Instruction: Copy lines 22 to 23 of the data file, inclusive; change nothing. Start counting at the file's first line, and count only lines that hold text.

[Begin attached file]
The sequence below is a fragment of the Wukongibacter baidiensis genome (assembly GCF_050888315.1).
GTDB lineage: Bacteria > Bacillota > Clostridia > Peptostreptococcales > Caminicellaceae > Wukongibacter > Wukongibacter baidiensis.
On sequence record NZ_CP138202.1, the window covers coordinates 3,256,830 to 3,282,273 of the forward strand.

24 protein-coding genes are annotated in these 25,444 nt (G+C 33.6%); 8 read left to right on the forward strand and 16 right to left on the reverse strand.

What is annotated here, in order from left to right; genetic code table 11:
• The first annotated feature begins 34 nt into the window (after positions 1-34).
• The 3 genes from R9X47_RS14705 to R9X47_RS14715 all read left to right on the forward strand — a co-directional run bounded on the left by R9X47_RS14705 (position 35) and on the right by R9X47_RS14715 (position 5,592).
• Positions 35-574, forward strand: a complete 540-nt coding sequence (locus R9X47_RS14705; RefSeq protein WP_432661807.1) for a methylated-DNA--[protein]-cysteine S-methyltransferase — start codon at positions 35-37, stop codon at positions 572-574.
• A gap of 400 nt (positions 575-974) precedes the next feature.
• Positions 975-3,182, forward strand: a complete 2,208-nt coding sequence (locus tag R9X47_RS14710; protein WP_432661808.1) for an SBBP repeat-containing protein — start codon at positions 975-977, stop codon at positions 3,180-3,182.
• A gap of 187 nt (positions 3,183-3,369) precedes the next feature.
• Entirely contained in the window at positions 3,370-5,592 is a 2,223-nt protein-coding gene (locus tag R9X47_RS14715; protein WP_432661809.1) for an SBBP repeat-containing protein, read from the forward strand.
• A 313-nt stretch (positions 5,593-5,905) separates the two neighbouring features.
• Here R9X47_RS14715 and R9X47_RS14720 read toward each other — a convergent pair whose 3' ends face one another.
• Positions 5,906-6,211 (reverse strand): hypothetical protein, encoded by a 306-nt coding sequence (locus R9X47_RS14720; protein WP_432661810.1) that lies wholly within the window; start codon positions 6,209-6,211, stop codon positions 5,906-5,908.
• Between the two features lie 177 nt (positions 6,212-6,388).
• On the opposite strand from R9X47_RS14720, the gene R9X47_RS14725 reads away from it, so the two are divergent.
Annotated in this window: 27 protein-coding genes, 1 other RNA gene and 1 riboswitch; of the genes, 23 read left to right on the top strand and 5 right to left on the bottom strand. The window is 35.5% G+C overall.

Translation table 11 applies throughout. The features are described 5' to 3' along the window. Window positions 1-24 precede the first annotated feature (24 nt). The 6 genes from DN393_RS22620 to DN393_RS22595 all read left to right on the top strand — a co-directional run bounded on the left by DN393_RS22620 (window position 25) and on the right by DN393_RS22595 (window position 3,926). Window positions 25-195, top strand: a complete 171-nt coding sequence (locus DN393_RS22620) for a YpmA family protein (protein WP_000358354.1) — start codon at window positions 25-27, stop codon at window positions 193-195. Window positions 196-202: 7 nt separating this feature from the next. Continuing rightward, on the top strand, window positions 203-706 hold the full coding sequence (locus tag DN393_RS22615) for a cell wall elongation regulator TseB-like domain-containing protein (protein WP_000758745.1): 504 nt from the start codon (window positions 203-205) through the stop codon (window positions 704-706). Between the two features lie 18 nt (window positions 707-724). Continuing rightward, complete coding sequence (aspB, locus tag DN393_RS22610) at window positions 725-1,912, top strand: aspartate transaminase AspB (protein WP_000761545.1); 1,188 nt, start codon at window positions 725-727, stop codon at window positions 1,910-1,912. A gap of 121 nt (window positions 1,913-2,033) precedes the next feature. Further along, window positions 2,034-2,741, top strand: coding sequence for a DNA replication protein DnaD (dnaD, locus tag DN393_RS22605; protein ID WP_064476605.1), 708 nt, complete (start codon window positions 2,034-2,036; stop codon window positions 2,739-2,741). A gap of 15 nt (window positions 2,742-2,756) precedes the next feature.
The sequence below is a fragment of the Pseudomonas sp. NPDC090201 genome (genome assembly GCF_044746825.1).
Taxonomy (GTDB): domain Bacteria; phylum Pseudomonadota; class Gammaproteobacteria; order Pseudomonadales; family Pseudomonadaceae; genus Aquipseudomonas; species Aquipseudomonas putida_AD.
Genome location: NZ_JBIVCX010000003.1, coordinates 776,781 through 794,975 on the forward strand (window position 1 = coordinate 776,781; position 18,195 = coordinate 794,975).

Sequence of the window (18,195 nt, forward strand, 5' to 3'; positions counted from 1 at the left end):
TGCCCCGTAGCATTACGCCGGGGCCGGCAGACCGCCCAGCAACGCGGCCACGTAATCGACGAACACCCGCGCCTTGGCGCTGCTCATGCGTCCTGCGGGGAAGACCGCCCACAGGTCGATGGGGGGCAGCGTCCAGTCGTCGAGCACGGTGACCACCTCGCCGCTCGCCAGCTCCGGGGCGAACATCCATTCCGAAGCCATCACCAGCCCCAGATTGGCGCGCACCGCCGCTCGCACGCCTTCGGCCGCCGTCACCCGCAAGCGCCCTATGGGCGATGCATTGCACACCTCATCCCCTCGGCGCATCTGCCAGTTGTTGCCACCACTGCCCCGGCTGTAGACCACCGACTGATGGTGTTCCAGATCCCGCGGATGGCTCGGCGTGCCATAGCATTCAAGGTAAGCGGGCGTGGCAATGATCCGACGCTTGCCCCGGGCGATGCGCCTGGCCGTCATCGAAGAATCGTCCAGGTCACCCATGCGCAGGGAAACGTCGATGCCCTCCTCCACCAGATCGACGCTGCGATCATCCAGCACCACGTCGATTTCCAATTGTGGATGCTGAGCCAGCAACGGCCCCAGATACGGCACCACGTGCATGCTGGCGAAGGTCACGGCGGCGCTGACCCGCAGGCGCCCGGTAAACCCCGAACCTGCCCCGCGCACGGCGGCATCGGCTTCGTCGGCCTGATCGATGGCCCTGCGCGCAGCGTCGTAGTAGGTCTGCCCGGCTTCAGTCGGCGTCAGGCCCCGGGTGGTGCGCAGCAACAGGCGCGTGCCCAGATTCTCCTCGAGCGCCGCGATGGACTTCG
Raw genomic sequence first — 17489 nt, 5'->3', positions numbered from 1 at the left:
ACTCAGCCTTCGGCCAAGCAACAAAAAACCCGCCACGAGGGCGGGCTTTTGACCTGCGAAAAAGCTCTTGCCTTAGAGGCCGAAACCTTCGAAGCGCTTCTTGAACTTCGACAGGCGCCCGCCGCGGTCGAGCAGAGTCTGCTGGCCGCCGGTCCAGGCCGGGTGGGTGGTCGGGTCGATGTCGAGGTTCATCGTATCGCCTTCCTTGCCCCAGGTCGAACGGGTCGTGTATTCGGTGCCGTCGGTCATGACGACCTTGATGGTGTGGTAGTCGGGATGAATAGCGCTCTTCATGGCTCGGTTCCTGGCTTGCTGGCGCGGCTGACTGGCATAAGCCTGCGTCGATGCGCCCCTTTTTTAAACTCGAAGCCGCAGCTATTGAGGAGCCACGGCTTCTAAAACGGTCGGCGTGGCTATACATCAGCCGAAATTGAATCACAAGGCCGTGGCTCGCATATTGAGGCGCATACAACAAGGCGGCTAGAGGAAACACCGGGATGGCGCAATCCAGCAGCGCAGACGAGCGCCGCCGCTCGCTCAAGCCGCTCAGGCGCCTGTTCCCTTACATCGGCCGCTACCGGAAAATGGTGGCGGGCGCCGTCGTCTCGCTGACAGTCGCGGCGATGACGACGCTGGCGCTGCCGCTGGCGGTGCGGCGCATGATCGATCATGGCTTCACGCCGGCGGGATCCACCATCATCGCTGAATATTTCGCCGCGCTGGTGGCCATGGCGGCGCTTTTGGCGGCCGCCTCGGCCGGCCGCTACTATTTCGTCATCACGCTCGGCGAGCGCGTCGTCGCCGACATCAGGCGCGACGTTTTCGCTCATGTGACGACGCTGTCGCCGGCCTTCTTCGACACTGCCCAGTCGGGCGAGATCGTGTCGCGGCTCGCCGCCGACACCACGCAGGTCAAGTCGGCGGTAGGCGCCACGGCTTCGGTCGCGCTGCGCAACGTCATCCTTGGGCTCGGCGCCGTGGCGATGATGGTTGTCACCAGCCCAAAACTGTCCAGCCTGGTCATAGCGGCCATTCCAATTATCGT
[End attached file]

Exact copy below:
Genome location: NZ_JBIVCX010000003.1, coordinates 776,781 through 794,975 on the forward strand (window position 1 = coordinate 776,781; position 18,195 = coordinate 794,975).

Sequence of the window (18,195 nt, forward strand, 5' to 3'; positions counted from 1 at the left end):